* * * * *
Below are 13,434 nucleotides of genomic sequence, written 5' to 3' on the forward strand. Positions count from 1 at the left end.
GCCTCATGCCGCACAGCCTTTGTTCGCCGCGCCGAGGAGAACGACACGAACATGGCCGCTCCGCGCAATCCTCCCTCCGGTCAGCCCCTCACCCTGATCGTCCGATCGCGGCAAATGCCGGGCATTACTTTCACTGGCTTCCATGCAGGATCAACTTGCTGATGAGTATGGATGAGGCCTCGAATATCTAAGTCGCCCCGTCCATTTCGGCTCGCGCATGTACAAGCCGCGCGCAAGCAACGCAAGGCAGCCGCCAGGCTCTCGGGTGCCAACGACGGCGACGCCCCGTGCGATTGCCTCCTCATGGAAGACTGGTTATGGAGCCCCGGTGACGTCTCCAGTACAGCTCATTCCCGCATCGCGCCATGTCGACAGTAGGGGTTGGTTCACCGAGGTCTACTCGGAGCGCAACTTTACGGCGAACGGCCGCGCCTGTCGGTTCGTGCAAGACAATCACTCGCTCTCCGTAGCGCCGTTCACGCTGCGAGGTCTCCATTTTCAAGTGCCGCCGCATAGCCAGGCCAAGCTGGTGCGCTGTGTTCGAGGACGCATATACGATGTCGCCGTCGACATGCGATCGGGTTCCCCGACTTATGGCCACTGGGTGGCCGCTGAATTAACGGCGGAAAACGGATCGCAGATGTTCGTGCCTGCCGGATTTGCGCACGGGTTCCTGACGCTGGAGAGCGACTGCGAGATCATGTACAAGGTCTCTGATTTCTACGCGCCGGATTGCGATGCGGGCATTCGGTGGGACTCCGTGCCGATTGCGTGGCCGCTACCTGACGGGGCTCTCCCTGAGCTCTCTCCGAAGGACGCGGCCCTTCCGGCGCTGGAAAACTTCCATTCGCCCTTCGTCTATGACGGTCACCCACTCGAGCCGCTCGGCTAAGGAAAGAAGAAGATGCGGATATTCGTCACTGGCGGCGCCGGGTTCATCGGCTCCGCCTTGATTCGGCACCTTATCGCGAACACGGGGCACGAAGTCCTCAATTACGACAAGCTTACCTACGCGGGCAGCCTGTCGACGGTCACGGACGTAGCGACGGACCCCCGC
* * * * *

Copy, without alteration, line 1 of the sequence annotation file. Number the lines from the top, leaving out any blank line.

Below are 13,434 nucleotides of genomic sequence, written 5' to 3' on the forward strand. Positions count from 1 at the left end.